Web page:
Encouraging The Best From Your Child

Why immediate positive reinforcement is key to lasting behavioral change

Raising a child can be stressful for parents. We all want what is best for our children, but it is often easier for us to discipline negative behaviors rather than praise the positive. When talking to parents about how they promote positive behaviors at home, I like to ask a few important questions:

  • Are your expectations for your child clear and predictable?
  • Do you frequently give your child praise/recognition?
  • Does your child hear positively stated commands more often than messages that relay “no”?
  • Do you set limits and do a good job following through?

Immediate positive reinforcement is very important and necessary, but it’s also important that our children understand why we are encouraging them. If we can show them the importance of positive behavior before it’s on display, the easier it will be to praise them in the moment. I recommend to parents three main strategies for promoting positive behaviors:

  • Be proactive. Children should know what to expect in advance. Being proactive also sets up a dynamic where parents put discipline on the “front end,” rather than reacting to situations after the fact. Children can be held more responsible for their behavior if they go against expectations, because they were forewarned about consequences that would be in place. Proactive strategies include setting up routines, goals, rules, and expectations about behavior for specific circumstances. Whenever possible, rewards as well as consequences should be outlined in advance so that children learn that certain behaviors are connected to an outcome.
  • Immediate positive reinforcement. Praise for positive behaviors encourages learning and repeating behaviors that parents like to see, and builds self-confidence. Praise is most effective when it is specific and labeled. For example, if a child is working on their homework by themselves, instead of saying “good job,” be very specific about what you like: “I like how you are focusing so well on your math worksheet,” will cue the child to do that behavior more often. Many children respond to reinforcement whether it is praise, privileges or material rewards. If you want your child to improve on a specific skill or behavior, connecting it to a reward can be very helpful in increasing the frequency, which can then lead to a good habit.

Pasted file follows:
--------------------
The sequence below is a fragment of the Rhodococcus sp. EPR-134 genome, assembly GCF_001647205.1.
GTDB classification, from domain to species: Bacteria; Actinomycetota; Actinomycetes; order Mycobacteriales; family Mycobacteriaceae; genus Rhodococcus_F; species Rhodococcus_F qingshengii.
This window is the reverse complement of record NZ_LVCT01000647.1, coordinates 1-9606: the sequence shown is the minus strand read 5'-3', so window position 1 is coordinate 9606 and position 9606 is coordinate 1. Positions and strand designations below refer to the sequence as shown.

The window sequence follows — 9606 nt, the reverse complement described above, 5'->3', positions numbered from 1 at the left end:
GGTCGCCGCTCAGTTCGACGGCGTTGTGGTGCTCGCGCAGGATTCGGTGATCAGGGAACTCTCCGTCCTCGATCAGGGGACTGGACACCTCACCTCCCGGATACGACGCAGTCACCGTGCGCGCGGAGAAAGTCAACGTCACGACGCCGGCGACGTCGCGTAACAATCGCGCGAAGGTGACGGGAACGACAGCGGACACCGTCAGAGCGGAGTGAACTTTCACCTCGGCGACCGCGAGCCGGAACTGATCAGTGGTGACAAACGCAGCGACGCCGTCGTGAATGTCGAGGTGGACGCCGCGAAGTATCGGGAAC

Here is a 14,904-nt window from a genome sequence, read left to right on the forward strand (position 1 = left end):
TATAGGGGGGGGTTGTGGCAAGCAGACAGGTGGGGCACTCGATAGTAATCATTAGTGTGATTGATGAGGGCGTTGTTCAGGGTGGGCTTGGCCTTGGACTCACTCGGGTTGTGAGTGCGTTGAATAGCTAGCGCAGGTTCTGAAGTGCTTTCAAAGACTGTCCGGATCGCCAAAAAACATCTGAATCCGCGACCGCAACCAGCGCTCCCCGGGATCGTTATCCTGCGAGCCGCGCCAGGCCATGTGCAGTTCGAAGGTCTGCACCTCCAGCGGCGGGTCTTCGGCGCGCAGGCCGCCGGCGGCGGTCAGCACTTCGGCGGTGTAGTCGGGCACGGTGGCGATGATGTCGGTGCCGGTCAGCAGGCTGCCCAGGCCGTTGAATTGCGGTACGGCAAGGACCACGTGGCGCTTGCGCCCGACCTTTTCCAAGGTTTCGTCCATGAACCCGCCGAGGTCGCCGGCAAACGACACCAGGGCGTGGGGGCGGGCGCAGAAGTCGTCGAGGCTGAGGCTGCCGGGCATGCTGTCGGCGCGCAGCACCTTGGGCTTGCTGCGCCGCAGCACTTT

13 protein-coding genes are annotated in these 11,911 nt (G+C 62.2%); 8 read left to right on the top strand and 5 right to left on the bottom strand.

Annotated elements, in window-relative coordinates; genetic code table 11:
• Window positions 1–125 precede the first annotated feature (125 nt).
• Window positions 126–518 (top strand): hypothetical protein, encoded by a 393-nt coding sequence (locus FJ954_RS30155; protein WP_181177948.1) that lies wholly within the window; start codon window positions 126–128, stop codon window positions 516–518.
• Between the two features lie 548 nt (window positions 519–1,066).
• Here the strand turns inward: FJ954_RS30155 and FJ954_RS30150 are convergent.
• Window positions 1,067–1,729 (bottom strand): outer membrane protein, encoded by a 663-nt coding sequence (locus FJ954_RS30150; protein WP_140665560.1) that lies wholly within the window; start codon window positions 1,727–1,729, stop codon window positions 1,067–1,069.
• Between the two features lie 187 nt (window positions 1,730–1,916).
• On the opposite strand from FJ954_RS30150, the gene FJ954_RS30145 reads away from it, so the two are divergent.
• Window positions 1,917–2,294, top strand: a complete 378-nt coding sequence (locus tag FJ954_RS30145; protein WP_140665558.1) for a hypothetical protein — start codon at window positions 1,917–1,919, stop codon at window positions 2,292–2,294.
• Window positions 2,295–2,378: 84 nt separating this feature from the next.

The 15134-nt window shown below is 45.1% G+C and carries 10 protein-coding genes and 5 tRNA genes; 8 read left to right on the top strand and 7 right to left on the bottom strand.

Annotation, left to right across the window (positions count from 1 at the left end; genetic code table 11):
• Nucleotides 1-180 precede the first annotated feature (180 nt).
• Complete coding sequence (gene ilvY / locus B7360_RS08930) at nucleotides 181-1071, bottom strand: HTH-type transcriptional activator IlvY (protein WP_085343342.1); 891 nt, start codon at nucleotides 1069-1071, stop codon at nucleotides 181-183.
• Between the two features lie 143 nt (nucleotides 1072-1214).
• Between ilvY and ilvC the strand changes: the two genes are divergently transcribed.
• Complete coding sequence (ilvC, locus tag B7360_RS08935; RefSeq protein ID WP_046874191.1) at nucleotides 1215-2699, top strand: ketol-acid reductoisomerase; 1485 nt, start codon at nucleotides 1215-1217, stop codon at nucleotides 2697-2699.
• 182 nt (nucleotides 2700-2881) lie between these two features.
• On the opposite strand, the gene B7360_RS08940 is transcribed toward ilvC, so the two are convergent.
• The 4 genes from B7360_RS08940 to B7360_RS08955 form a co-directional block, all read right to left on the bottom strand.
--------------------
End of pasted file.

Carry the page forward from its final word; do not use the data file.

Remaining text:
• Set limits. By setting limits, we help our children have a healthy boundary and to internalize that parents are the ones who make choices about what is ok and not ok. For mild misbehavior, active ignoring can be very effective. That includes not giving the child any attention—not making eye contact and not engaging or negotiating—when a parent sees a behavior they do not like. For more concerning issues, consequences can help children learn to reduce misbehavior. Consequences are most effective when they are meaningful, and so you have to know your child and what they will respond to. Some parents take away privileges while others give time out or use grounding.

Consistency in the home and among caregivers is very important to helping children build the skills their parents want them to have and for predictability in their environment. It can be hard to remember or to have time to set this system up in advance, but when parents are in the habit of being proactive with expectations and then follow that with reinforcement or consequences, children learn what to expect, can be motivated to do well, and can improve their ability to regulate their behavior.

Author: Dr. Kirsten Cullen Sharma. Kirsten is a neuropsychologist and child psychologist who is incredibly proud to be one of a few neuropsychologists in the US who provides therapy as well as assessment for children, tweens and teens. Having expertise in both areas of assessment and evidence-based treatment allows her to better understand the “whole child,” underlying reasons to challenges, and what interventions will be most effective to put into place. Her range of experience over the last decade, working with hundreds of families, has helped her to have a solid understanding of brain development and associated behavior, learning, self-esteem and thinking patterns.


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